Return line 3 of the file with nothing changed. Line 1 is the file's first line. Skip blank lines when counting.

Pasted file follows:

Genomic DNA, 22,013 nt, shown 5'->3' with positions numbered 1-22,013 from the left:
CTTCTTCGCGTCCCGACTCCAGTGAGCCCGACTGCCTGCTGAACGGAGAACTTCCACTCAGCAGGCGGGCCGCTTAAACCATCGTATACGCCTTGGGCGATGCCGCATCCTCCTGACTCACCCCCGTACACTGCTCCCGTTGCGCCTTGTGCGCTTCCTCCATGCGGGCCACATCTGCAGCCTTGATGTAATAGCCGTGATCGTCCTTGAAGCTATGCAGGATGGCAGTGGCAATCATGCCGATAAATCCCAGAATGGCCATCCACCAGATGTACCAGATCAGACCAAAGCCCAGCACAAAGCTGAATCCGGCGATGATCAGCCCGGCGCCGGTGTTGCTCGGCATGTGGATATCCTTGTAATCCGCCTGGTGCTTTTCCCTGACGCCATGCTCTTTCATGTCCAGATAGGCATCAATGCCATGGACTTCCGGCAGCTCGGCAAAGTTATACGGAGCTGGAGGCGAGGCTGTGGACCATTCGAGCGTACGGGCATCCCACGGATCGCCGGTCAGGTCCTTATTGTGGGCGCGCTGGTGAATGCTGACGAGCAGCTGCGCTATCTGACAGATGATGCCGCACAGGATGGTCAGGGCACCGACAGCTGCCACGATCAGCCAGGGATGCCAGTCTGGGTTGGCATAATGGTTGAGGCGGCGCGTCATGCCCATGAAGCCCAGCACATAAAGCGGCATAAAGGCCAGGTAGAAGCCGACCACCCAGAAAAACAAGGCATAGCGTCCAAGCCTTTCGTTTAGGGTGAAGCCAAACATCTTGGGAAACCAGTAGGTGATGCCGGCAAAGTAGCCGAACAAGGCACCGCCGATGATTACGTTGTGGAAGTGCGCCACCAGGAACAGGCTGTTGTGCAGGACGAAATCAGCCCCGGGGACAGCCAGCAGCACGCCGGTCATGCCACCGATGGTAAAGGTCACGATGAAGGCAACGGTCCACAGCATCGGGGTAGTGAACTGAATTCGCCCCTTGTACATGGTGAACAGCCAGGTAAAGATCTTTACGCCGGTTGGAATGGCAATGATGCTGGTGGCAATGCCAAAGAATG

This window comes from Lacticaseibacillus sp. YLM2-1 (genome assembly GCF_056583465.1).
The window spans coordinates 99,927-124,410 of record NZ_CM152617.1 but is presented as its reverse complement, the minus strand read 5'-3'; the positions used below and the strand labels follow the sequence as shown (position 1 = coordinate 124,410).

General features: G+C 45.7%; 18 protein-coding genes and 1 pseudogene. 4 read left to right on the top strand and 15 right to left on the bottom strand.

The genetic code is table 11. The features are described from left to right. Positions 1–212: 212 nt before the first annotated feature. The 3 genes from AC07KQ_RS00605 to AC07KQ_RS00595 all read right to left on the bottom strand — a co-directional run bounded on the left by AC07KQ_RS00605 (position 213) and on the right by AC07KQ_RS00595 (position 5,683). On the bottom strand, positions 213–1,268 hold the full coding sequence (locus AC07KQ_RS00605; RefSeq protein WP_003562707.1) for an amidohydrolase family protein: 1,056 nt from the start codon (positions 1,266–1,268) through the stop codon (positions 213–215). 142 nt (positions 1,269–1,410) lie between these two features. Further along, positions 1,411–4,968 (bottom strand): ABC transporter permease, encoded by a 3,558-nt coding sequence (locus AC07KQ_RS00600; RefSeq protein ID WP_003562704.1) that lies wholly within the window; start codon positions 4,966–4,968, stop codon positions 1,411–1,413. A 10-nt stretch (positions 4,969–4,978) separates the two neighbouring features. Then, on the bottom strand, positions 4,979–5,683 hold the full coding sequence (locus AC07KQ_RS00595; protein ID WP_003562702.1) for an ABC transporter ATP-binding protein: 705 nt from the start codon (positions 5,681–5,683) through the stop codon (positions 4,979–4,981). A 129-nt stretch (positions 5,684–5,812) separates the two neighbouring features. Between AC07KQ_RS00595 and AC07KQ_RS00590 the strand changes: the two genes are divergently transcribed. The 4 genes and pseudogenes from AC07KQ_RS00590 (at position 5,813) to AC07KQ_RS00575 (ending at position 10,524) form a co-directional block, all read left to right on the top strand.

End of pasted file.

This window comes from Lacticaseibacillus sp. YLM2-1 (genome assembly GCF_056583465.1).